Increasing the uncertainty dampened the effect of increasing fractional vegetation cover. When the uncertainty SD was 0.04 and combined with low fractional vegetation cover, a larger proportion of simulation runs exceeded the 0.1 threshold, with the reverse happening at higher fractional vegetation cover (Figure 2). At low and high fractional vegetation cover, VI uncertainty had little to no effect on whether the 0.1 threshold was exceeded. Thus, VI uncertainty propagates into uncertainty in detecting dryland LSP, with this effect being the highest at intermediate levels of fractional vegetation cover. For example, a pixel with low vegetation cover may, in some years, have seemingly detectable LSP due solely to chance instead of significantly higher productivity.

Even with a phenological pattern that is consistently detectable, the combined effects of soil background, VI uncertainty, and methodology still cause some level of bias in the estimated phenological metrics. For example, given a plant with amplitude of 0.2 and 60% fractional cover, all phenological metrics had mean average error (MAE) of at least 10 (and up to 50) days in our simulations using a 10% of maximum threshold (Figure 3). The MAE of estimates improved with increasing vegetation cover, with increasing amplitude, and from using the change rate instead of threshold method for SOS and EOS estimation. The highest errors were seen with low amplitude and high (0.04) VI uncertainty. POS estimates were more accurate than SOS or EOS in most instances when using a threshold method, especially when the amplitude was low (0.4 or 0.1). The change rate method outperformed the threshold method in all instances except one, when estimating EOS with a amplitude of 0.1. The change rate method was particularly accurate in estimating SOS of this simulated data, especially when fractional vegetation cover was low. Increasing the VI uncertainty from 0.01 to 0.04 increased the MAE of estimates in all cases regardless of fractional cover, amplitude, or methodology.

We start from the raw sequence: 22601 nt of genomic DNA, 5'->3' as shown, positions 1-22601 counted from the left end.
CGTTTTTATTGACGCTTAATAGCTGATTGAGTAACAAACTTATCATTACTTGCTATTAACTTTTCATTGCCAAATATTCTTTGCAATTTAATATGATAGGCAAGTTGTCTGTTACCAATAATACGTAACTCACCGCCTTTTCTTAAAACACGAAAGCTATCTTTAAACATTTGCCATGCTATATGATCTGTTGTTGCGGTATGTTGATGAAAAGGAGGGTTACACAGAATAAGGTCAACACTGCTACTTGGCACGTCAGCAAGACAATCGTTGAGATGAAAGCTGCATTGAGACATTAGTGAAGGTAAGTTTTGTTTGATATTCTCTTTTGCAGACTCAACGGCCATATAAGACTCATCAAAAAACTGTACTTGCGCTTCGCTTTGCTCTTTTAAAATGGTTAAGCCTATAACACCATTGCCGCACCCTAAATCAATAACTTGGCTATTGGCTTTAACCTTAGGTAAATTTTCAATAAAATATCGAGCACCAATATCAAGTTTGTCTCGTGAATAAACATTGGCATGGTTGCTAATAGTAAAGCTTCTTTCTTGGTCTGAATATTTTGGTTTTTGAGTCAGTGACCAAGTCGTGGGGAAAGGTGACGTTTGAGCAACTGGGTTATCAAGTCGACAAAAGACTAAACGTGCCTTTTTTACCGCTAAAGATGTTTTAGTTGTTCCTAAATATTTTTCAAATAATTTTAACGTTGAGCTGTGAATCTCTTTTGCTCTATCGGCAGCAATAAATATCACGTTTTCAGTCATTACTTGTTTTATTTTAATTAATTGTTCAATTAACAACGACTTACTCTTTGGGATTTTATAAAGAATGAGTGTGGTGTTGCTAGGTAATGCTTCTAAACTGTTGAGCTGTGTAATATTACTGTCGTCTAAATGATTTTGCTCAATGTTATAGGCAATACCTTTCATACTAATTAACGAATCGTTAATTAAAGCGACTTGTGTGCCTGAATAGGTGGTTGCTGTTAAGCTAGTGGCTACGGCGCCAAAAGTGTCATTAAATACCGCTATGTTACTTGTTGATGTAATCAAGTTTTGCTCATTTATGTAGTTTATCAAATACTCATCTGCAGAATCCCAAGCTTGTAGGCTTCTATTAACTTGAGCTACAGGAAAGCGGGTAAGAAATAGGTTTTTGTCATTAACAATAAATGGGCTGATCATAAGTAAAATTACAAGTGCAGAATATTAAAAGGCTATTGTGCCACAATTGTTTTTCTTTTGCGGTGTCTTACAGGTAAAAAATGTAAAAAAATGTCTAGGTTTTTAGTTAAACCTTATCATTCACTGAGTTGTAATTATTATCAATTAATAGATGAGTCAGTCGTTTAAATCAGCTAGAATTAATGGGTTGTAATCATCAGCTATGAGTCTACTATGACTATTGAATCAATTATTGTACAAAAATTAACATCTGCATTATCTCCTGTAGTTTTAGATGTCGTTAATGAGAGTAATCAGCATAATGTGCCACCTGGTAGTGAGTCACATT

3.2. UAV Imagery

Annual mesquite NDVI exceeded a 0.1 minimum amplitude consistently when fractional vegetation cover was between 20% and 60%, depending on the simulated pixel size (Figure 4). Larger pixel sizes require less fractional cover to consistently exceed the 0.1 amplitude. This discrepancy with pixel size is similar to what is seen with increasing VI uncertainty in the simulation analysis, but here reflects the high variation in NDVI within the mesquite canopy. For example, given a single mesquite shrub 8 m in diameter, 2 m pixels randomly located within the canopy can have a wide range of NDVI values for a single acquisition date, resulting in varying amplitude given the same fractional cover (Figures S2 and S3). Larger pixel sizes essentially have larger samples to better estimate the mean NDVI of canopies. This leads to a scale dependence for LSP detectability at these extremely fine-scale spatial resolutions. At the 16 m pixel size, the NDVI variation is reduced enough to result in a relationship between fractional vegetation cover and LSP detectability which most reflects our simulated results.

As in the simulation study, errors of LSP-derived transition dates decreased with increasing vegetation cover for all metrics (Figure 5). Because of the scale effect from canopy variation in NDVI, smaller pixel sizes had large variation in error rates for any given fractional cover. Using pixel sizes of 8 or 16 m, MAE stabilized at approximately 20% mesquite cover for SOS and EOS using the threshold method. The change rate method produced slightly more accurate estimates when mesquite fractional cover was less than 20%, but equivalent or less accurate estimates at high mesquite cover. MAE for POS, which was independent of the threshold or change rate methods, was never below 40 days and commonly greater than 60 regardless of pixel size. This suggests a dissimilarity between POS from UAV imagery versus in situ observations.

4. Discussion